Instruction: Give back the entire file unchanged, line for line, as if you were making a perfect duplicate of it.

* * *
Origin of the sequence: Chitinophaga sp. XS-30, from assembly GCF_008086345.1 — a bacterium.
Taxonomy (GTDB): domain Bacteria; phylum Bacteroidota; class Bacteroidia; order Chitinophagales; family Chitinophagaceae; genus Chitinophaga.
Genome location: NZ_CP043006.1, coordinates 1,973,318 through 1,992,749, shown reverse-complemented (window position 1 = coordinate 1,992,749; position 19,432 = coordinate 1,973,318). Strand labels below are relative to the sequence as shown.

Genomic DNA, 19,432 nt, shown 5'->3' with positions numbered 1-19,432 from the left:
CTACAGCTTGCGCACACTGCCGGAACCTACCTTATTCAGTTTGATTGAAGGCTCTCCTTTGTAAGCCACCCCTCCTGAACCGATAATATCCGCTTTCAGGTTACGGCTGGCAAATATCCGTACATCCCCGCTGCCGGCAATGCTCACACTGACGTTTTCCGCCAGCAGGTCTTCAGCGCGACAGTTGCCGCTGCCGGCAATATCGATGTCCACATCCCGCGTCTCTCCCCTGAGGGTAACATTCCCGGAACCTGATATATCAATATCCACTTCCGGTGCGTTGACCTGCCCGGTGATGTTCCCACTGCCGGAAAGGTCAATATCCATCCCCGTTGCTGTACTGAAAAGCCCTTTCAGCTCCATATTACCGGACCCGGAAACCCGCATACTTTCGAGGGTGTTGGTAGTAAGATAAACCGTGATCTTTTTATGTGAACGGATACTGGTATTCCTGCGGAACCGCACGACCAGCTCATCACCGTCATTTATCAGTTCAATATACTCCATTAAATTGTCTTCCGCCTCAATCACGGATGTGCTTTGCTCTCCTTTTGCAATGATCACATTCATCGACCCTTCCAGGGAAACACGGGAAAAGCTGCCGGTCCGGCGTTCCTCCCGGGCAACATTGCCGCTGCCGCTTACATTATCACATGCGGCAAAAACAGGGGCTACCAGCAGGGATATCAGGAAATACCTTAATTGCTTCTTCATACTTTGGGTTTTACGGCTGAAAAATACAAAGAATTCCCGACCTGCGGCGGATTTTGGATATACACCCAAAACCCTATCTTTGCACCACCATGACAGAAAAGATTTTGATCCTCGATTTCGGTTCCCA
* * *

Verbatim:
Origin of the sequence: Chitinophaga sp. XS-30, from assembly GCF_008086345.1 — a bacterium.
Taxonomy (GTDB): domain Bacteria; phylum Bacteroidota; class Bacteroidia; order Chitinophagales; family Chitinophagaceae; genus Chitinophaga.
Genome location: NZ_CP043006.1, coordinates 1,973,318 through 1,992,749, shown reverse-complemented (window position 1 = coordinate 1,992,749; position 19,432 = coordinate 1,973,318). Strand labels below are relative to the sequence as shown.

Genomic DNA, 19,432 nt, shown 5'->3' with positions numbered 1-19,432 from the left:
CTACAGCTTGCGCACACTGCCGGAACCTACCTTATTCAGTTTGATTGAAGGCTCTCCTTTGTAAGCCACCCCTCCTGAACCGATAATATCCGCTTTCAGGTTACGGCTGGCAAATATCCGTACATCCCCGCTGCCGGCAATGCTCACACTGACGTTTTCCGCCAGCAGGTCTTCAGCGCGACAGTTGCCGCTGCCGGCAATATCGATGTCCACATCCCGCGTCTCTCCCCTGAGGGTAACATTCCCGGAACCTGATATATCAATATCCACTTCCGGTGCGTTGACCTGCCCGGTGATGTTCCCACTGCCGGAAAGGTCAATATCCATCCCCGTTGCTGTACTGAAAAGCCCTTTCAGCTCCATATTACCGGACCCGGAAACCCGCATACTTTCGAGGGTGTTGGTAGTAAGATAAACCGTGATCTTTTTATGTGAACGGATACTGGTATTCCTGCGGAACCGCACGACCAGCTCATCACCGTCATTTATCAGTTCAATATACTCCATTAAATTGTCTTCCGCCTCAATCACGGATGTGCTTTGCTCTCCTTTTGCAATGATCACATTCATCGACCCTTCCAGGGAAACACGGGAAAAGCTGCCGGTCCGGCGTTCCTCCCGGGCAACATTGCCGCTGCCGCTTACATTATCACATGCGGCAAAAACAGGGGCTACCAGCAGGGATATCAGGAAATACCTTAATTGCTTCTTCATACTTTGGGTTTTACGGCTGAAAAATACAAAGAATTCCCGACCTGCGGCGGATTTTGGATATACACCCAAAACCCTATCTTTGCACCACCATGACAGAAAAGATTTTGATCCTCGATTTCGGTTCCCA